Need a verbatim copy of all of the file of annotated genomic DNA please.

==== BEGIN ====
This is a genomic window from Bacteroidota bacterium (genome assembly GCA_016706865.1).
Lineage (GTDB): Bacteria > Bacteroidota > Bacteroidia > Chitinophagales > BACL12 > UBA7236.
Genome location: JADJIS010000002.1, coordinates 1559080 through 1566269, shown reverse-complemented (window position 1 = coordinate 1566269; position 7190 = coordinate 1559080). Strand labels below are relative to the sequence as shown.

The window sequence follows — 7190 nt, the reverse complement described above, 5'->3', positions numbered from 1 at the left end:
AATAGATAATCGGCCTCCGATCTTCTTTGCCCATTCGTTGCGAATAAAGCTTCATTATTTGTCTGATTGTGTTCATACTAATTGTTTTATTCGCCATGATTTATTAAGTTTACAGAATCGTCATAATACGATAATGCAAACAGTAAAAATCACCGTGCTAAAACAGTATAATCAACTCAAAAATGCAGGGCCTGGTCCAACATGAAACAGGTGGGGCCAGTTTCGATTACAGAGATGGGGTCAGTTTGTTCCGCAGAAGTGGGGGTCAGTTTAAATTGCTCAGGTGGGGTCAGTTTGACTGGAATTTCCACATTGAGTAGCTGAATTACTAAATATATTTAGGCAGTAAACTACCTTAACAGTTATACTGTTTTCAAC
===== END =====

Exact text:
This is a genomic window from Bacteroidota bacterium (genome assembly GCA_016706865.1).
Lineage (GTDB): Bacteria > Bacteroidota > Bacteroidia > Chitinophagales > BACL12 > UBA7236.
Genome location: JADJIS010000002.1, coordinates 1559080 through 1566269, shown reverse-complemented (window position 1 = coordinate 1566269; position 7190 = coordinate 1559080). Strand labels below are relative to the sequence as shown.

The window sequence follows — 7190 nt, the reverse complement described above, 5'->3', positions numbered from 1 at the left end:
AATAGATAATCGGCCTCCGATCTTCTTTGCCCATTCGTTGCGAATAAAGCTTCATTATTTGTCTGATTGTGTTCATACTAATTGTTTTATTCGCCATGATTTATTAAGTTTACAGAATCGTCATAATACGATAATGCAAACAGTAAAAATCACCGTGCTAAAACAGTATAATCAACTCAAAAATGCAGGGCCTGGTCCAACATGAAACAGGTGGGGCCAGTTTCGATTACAGAGATGGGGTCAGTTTGTTCCGCAGAAGTGGGGGTCAGTTTAAATTGCTCAGGTGGGGTCAGTTTGACTGGAATTTCCACATTGAGTAGCTGAATTACTAAATATATTTAGGCAGTAAACTACCTTAACAGTTATACTGTTTTCAAC